That's why in the absence of a very good credit scoring or credit bureau in the Philippines, although there is one which is still in the works, we made a system that's 100% homegrown and developed. We have already considered coming up with our own algorithm that will allow us to at least initially assess a person based on his [financial] behaviour for us to somehow determine the character of the person as far as borrowers are concerned. After that, we painstakingly look at the background of the person by doing some call outs and verifications through other resources available.
Second, when we release the loans, we require the borrowers to submit post-dated cheques (PDCs) as payment for their amortisation because somehow coming up with a PDC will make the borrower criminally liable if they default.
Q: Are you open to having a regulatory body monitor P2P players in the Philippines?
Jay Bautista: We categorise ourselves as an IT company, as a fintech firm.I am open to being regulated by the Bangko Sentral ng Pilipinas (BSP) because we are handling financial transactions. We should be under the radar of BSP, but not on probably, you know, handling the money, but basically on how we do the transaction.
I'm open to being regulated because that also puts integrity in the way we do things and especially into our system. And I'd like to have that seal of approval from these regulators.
There’s already a law in place, the Data Privacy Act - that one is already being complied for in our system - handling the data, how we manage data and how we use data. But as far as the financial production is concerned, it is still a gray area.
Q: What is your outlook for P2P industry in the Philippines for the next five years? What is your outlook for Blend PH?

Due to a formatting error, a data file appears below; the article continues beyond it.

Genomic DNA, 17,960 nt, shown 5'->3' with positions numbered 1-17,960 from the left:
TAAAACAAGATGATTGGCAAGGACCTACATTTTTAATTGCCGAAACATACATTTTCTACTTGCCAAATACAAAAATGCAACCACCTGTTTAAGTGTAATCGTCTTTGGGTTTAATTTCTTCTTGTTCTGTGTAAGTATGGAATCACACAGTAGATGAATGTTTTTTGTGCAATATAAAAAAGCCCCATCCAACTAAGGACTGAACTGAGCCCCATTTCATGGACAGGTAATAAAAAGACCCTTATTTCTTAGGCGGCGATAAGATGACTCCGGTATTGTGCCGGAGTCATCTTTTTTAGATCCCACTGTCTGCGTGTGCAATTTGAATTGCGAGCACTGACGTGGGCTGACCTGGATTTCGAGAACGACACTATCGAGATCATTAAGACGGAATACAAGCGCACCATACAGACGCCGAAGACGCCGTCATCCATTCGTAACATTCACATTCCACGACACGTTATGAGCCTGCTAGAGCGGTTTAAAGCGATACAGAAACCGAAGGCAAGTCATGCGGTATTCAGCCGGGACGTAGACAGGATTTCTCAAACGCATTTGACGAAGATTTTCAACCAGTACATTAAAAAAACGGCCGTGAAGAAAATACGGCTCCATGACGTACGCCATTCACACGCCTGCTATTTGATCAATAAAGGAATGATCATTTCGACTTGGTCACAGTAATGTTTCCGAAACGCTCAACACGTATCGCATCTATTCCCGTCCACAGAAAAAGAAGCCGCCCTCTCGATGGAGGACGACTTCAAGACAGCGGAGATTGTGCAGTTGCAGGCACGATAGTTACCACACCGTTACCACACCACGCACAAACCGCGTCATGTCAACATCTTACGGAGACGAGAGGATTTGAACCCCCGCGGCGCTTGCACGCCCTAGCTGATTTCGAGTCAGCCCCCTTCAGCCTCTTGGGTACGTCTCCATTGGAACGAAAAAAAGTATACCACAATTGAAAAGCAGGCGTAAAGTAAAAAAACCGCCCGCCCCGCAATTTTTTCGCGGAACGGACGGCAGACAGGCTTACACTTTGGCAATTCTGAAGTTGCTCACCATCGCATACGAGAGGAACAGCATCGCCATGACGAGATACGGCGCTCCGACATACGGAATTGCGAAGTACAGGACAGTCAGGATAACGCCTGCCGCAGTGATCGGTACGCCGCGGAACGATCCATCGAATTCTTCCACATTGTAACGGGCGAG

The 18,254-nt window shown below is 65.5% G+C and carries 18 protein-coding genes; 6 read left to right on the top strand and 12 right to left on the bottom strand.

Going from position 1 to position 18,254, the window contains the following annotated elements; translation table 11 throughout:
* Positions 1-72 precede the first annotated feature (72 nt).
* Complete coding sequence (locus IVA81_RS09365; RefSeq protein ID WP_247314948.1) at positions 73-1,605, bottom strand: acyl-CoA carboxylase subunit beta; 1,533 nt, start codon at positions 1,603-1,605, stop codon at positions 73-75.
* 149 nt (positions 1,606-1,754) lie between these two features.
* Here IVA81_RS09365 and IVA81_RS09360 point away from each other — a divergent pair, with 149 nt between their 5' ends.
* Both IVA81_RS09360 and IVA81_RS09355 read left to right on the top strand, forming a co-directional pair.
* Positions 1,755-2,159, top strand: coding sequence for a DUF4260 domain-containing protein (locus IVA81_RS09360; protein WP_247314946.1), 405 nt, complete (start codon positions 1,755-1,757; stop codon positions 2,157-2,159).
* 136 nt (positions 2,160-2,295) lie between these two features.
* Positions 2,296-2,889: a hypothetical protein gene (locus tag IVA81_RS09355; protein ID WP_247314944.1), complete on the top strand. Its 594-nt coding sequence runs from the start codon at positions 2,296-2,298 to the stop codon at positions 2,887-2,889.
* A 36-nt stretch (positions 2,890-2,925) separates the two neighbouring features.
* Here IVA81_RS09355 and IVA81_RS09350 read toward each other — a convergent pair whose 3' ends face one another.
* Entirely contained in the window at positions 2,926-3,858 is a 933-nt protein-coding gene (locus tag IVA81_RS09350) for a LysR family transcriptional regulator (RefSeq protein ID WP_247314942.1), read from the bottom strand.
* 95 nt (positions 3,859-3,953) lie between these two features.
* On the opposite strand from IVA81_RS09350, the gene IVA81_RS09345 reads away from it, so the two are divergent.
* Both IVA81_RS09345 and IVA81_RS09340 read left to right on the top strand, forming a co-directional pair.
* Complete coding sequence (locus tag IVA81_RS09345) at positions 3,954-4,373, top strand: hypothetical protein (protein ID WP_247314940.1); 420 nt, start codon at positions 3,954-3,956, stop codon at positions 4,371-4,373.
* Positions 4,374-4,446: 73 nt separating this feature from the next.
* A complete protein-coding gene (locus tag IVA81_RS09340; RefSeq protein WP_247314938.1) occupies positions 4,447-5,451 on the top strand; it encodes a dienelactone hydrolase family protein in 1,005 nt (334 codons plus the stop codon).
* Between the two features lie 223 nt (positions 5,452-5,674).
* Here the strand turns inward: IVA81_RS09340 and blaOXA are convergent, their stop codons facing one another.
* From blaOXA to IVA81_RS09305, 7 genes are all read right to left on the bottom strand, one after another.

Jay Bautista: I'm very optimistic about it. To me, it does not end in providing a very good system or platform but incorporating an advocacy which I am starting which is responsible borrowing and moral and ethical lending.
If you look at our business model, we have formalised the informal lending process that is taking place in the Philippines which has been prevalent. They come in the likes of the 5-6 scheme by the Indian nationals, securing debts from friends and families, paluwagan, and borrowing from cooperatives. In some cases, people even just present titles of their land or car registry to secure loans in an informal way.
[There is a very high] unbanked population in the Philippines. In addition, the informal lending process and Filipino’s culture of getting used to just apologizing for late payments or unpaid debts, promoting the notion that the borrowing public is high risk. It's obvious that the corresponding isk is being mitigated by a higher interest rates. In return, the unbanked population continues because they're just used to the way they do things, and then at the same time, the lending side becomes so opportunistic.
I would like to put my focus on that side, because I would like to change that mindset amongst Filipinos, either on the borrowing or the lending side, that we are responsible borrowers.
I'm very optimistic. And in fact, we're looking at three years down the road that we will be able to build a $20m (PHP1b) portfolio in 2021.
Do you know more about this story? Contact us anonymously through this link.